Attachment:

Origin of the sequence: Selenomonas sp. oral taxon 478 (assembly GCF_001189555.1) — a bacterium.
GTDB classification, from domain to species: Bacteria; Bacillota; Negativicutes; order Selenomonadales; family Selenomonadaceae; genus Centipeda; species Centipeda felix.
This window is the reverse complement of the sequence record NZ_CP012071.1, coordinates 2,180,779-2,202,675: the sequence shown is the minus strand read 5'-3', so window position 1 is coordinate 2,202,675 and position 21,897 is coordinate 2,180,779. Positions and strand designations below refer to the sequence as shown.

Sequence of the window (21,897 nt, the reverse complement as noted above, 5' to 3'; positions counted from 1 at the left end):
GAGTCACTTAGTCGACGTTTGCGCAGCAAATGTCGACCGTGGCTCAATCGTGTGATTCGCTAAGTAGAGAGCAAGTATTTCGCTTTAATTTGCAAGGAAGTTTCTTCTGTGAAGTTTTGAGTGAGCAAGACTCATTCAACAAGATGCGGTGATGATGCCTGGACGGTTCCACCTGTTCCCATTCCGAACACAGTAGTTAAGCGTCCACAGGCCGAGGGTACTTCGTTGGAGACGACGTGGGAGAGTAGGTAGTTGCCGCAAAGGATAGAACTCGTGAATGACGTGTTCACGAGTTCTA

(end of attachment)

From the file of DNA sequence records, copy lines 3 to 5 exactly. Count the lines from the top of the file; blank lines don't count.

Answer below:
This window is the reverse complement of the sequence record NZ_CP012071.1, coordinates 2,180,779-2,202,675: the sequence shown is the minus strand read 5'-3', so window position 1 is coordinate 2,202,675 and position 21,897 is coordinate 2,180,779. Positions and strand designations below refer to the sequence as shown.

Sequence of the window (21,897 nt, the reverse complement as noted above, 5' to 3'; positions counted from 1 at the left end):
GAGTCACTTAGTCGACGTTTGCGCAGCAAATGTCGACCGTGGCTCAATCGTGTGATTCGCTAAGTAGAGAGCAAGTATTTCGCTTTAATTTGCAAGGAAGTTTCTTCTGTGAAGTTTTGAGTGAGCAAGACTCATTCAACAAGATGCGGTGATGATGCCTGGACGGTTCCACCTGTTCCCATTCCGAACACAGTAGTTAAGCGTCCACAGGCCGAGGGTACTTCGTTGGAGACGACGTGGGAGAGTAGGTAGTTGCCGCAAAGGATAGAACTCGTGAATGACGTGTTCACGAGTTCTA